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Pakistan's Army Chief Visits Afghanistan

  • Ayesha Tanzeem

Pakistan Army Chief General Raheel Sharif (L) is seen with Afghanistan Chief Executive Adullah Abdullah. (Courtesy - Pakistan Army)

Pakistan Army Chief General Raheel Sharif (L) is seen with Afghanistan Chief Executive Adullah Abdullah. (Courtesy - Pakistan Army)

Pakistan’s army chief says his country is sharing “unprecedented” levels of intelligence with Afghanistan and both countries are working “hand in glove” to eradicate the menace of terrorism.

"Enemies of Afghanistan are enemies of Pakistan,” General Raheel Sharif said during an unannounced visit Tuesday to Kabul. He spoke to reporters alongside Afghanistan’s chief executive, Abdullah Abdullah.

Abdullah said “concrete steps” had been taken by both sides to normalize their relationship. Ties between Kabul and Islamabad had been tense during the previous Afghan administration of President Hamid Karzai, who often blamed Pakistan for providing “safe havens” to groups that carried out cross-border attacks into Afghanistan.

This was General Sharif's third trip to Afghanistan since President Ashraf Ghani's inauguration, and his second since a devastating attack on a school in Peshawar two months ago that killed 134 children and 16 adults.

Afghanistan has helped Pakistan arrest some members of the cell that carried out that attack, according to military spokesman Major General Asim Bajwa.

Senior officials at the Afghan embassy in Islamabad say Ghani was pleased following his meeting with the Pakistani general and that he could envision a new era of cooperation if the level of commitment promised by Pakistan is delivered.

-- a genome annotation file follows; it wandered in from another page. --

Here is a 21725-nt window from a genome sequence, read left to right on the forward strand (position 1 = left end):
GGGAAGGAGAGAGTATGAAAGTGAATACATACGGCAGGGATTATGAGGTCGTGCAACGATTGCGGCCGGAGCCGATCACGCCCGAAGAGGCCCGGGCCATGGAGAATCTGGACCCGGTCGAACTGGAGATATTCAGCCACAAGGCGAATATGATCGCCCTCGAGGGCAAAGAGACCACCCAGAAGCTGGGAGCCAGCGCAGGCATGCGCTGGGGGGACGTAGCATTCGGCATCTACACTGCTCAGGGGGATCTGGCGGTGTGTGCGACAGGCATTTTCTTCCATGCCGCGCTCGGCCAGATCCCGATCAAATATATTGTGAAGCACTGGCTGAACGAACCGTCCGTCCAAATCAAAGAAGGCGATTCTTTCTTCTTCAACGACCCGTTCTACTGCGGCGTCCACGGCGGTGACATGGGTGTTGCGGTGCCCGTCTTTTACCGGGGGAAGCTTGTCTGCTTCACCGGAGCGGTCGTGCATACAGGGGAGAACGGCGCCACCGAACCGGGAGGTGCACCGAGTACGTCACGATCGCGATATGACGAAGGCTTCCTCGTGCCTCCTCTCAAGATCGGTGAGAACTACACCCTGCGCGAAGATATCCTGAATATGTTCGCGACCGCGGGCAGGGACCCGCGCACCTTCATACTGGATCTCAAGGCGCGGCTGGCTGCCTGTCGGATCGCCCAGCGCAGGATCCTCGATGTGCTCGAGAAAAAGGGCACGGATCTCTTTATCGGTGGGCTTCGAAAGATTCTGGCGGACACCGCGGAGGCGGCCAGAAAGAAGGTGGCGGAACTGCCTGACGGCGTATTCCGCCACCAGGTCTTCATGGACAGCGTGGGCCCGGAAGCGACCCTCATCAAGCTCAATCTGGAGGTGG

Afghan officials say a recent operation by the Pakistan army in the North Waziristan tribal area has disrupted the infrastructure that supported attacks on Afghanistan. However, they say members of the Afghan Taliban are still not directly targeted, particularly groups like the Haqqani network, which has caused the most damage to Afghan and international forces supporting the Kabul government.

Pakistan says it is going after all militants — both those that target Pakistan and those that target neighboring countries.

Security cooperation between the two countries has increased significantly under President Ghani. But some Afghan officials have indicated they are “waiting” to get a quid pro quo from Pakistan for all the help they have provided in tracking and catching members of the Pakistani Taliban.

Afghanistan would like Pakistan to use its influence with the Afghan Taliban to facilitate possible peace negotiations. Pakistan says it supports an “Afghan led, Afghan owned” peace process.

Pakistan would like Afghanistan to help capture Mullah Fazlullah, the head of the outlawed Tehreek e Taliban Pakistan or TTP, who is believed to be taking shelter in Afghanistan’s Kunar province.

The Pakistani army chief was accompanied by the director general of the ISI intelligence agency on his one-day trip to Kabul. He met with civilian and military leaders including President Ghani. A statement released afterwards said Pakistan ensured Afghanistan of its commitment, and that its "efforts will become clearer in the near future."